Writers of literary fiction are supposed to disdain celebrity memoirs. They’re sucking up all the big advances and lowering the bar of what’s supposed to be Literature, right?
But I’ve got a dirty reading secret. I love celebrity memoirs, particularly by standup comedians (and not just because I was doing research for No Good Very Bad Asian, my novel about a fictive famed standup comedian named Sirius Lee). The best standup memoirs can be so raw and honest, revealing uncomfortable truths about life that even the best fiction rarely addresses.
Here are some of my favorites, a mix of books that I read while researching No Good Very Bad Asian and recent entrees into the genre.
Read the rest of the list at Electric Literature.
“Whenever the topic of Asian Americans in the entertainment industry comes up, for a few moments, I mentally include Sirius Lee. And then I remember that he is only a fictional standup comedian, the protagonist of Leland Cheuk’s intimate novel No Good, Very Bad Asian. It’s such a vivid and engrossing portrait of a lovable, modern-day schmuck—a character who feels immediately iconic, like Holden Caulfield—that I was almost disappointed when I learned that Cheuk is not at all like Sirius Lee, although he did perform standup in bars while researching for this novel.
While Sirius Lee finds fame as a teenager and struggles with the fallout from that, Cheuk’s fiction didn’t get picked up by publishers until he was in his late 30s. His debut novel, The Misadventures of Sulliver Pong, was published by the Chicago Center for Literature and Photography in 2015; a story collection, Letters From Dinosaurs, followed soon after in 2016 from Thought Catalog Books. Before all that had happened, Cheuk survived a life-threatening diagnosis of MDS, receiving chemotherapy and a bone marrow transplant. Over coffee in Brooklyn recently, Cheuk revealed how his manuscript-in-progress for No Good, Very Bad Asian took a different turn after his recovery. But it’s still funny as hell.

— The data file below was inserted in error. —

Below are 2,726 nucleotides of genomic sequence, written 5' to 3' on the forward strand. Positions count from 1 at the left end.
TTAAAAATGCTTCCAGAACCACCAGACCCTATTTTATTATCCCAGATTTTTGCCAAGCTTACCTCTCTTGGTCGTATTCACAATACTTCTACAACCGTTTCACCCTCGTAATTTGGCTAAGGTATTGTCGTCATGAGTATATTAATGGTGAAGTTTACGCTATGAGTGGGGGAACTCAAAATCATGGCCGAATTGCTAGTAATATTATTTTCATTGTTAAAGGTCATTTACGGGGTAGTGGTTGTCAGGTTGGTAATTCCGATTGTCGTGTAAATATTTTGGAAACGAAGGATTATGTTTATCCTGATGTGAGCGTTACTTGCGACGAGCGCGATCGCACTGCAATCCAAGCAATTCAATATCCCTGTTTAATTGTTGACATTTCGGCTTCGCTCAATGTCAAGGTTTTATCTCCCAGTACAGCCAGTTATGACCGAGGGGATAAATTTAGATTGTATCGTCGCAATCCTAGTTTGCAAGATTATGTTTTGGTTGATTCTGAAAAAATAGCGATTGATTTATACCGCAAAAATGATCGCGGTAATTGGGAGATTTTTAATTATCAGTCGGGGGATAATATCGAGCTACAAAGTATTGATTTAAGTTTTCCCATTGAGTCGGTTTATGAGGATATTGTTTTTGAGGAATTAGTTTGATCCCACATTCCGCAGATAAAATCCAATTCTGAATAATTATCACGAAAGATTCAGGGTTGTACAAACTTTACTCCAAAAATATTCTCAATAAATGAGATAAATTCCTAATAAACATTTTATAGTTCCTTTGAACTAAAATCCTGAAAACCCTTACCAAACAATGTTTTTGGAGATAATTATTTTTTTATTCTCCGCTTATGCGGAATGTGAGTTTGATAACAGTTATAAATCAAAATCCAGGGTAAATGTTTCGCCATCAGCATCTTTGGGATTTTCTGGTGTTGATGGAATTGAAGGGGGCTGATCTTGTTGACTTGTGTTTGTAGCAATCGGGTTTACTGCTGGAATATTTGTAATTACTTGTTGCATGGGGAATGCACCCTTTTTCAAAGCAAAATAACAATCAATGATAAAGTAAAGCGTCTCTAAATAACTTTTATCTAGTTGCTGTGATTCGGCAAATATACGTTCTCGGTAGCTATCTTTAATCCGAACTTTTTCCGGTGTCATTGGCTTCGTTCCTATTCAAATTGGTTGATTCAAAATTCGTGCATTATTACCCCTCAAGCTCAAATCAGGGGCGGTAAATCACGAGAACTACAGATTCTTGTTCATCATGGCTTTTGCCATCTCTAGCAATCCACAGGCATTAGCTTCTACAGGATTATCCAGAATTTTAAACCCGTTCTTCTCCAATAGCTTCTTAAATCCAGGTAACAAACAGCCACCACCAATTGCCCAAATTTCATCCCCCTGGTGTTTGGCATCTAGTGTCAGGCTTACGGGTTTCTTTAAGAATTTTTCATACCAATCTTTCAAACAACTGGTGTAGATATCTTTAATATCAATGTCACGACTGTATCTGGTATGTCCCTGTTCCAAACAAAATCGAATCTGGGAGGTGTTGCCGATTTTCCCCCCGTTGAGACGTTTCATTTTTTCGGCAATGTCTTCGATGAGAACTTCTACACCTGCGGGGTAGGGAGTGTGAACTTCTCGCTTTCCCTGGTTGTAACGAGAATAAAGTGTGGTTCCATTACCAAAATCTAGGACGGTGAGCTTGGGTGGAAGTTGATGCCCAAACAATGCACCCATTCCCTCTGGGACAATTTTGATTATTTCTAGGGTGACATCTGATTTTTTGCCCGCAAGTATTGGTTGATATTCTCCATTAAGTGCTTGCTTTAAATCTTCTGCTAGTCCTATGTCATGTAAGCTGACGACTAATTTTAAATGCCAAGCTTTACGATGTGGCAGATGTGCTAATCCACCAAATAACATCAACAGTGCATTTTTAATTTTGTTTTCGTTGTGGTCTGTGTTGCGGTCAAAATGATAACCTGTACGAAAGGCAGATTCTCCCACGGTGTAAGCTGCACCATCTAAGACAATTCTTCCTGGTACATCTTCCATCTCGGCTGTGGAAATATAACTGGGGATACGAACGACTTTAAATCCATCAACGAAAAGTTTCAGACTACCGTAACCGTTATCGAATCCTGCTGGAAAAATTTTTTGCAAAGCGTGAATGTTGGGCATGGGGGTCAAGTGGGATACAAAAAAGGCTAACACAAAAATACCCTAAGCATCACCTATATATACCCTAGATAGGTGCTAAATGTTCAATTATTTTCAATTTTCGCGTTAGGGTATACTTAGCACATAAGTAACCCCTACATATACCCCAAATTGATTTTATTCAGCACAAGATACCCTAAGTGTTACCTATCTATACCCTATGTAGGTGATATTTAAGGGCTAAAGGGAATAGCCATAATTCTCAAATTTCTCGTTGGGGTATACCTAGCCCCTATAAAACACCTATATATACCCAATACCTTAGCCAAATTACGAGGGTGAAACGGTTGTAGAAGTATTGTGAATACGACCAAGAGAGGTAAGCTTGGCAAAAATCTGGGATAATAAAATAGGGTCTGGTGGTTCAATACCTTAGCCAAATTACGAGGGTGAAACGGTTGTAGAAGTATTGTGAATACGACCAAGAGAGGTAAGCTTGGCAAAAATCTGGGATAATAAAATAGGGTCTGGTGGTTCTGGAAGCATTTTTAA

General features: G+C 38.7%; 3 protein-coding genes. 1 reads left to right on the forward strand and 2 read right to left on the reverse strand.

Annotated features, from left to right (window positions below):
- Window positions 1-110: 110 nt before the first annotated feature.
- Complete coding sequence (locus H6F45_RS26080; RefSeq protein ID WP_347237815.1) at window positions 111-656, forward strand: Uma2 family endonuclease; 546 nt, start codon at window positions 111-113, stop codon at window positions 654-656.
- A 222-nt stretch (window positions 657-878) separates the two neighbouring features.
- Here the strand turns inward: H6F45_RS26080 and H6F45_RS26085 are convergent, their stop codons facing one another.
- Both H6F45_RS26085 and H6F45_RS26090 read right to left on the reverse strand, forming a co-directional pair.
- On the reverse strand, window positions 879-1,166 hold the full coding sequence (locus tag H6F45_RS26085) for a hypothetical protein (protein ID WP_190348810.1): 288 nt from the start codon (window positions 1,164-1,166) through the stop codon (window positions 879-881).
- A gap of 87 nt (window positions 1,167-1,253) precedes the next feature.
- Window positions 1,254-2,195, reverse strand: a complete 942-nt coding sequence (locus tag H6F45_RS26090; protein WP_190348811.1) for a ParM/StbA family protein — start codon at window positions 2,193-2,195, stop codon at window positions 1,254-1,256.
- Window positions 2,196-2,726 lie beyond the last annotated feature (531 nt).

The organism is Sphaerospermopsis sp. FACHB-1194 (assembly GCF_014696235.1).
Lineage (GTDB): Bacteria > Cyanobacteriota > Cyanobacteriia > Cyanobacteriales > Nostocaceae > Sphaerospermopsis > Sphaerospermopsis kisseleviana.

Cathy Erway: I don’t think I’ve encountered in literature an Asian American character who’s overweight, struggles with substance abuse, and is constantly screwing up in life. Have you?
Read the rest of the interview at Electric Literature.
So much Pierre had yet to do despite twenty-eight years on this planet.
The to-dos came to him in threes (usually after his morning bowel movement). He didn’t know why they interrupted whatever thought he was having at the time, or why they did so in that particular number, but he kept a list on his phone app, and decided he needed to complete each task.
He’d had acute myeloid leukemia. His doctor put his chances of surviving the stem cell transplant at 70%, his chances of finding a perfect match donor also 70%. Multiplied together, Pierre’s probability of survival at that moment was just 49%.
“Fifty-fifty. Isn’t that everyone’s odds every day?” Pierre asked.
The doctor chuckled and later apologized for doing so.
Two years later, Pierre was still here. He’d recovered and now had an unknown number of years to do everything he’d ever wanted to do with his life. The only problem: he’d never kept a bucket list, never even considered death until the doctor kept uttering phrases like “life-threatening condition” and “you can die from” blah-blah-blah (spoiler: just about anything and everything). But now the list was making itself, like a divine revelation.
Pierre packed a sizable backpack and set off to complete his first list.
- Make a black friend
- Fire a gun
- Learn to drive stick
Read the rest of the story at Maudlin House.
“I’ve recently noticed a spate of work by Asian-American authors in epistolary form.
Correlation is not causation, and there may be nothing to this trend other than a cluster of coincidence. But historically, the Asian-American story has been ignored, erased, overlooked. Asians in America have worked in government, grown the nation’s food, healed the sick, fought in wars, built the very infrastructure of the transcontinental railroad, yet too often we’re pushed out of the picture, seen as perpetual foreigners, regardless of how much history we have with this country.
Asian Americans have our own experiences of racism, experiences that often get lost or minimized by the model minority stereotype. We want to have our stories heard but not fall into the trap of competing in an “Oppression Olympics” with other minorities. Our stories are distinct, and thus the idea of a letter as storytelling vessel is a tantalizing one. At its simplest, a Dear Someone letter demands to be read, as is the case with this one, in which former New York Times editor Michael Luo addresses the racist woman who told him and his family to “go back to China.”
Read the rest of the piece at The Millions.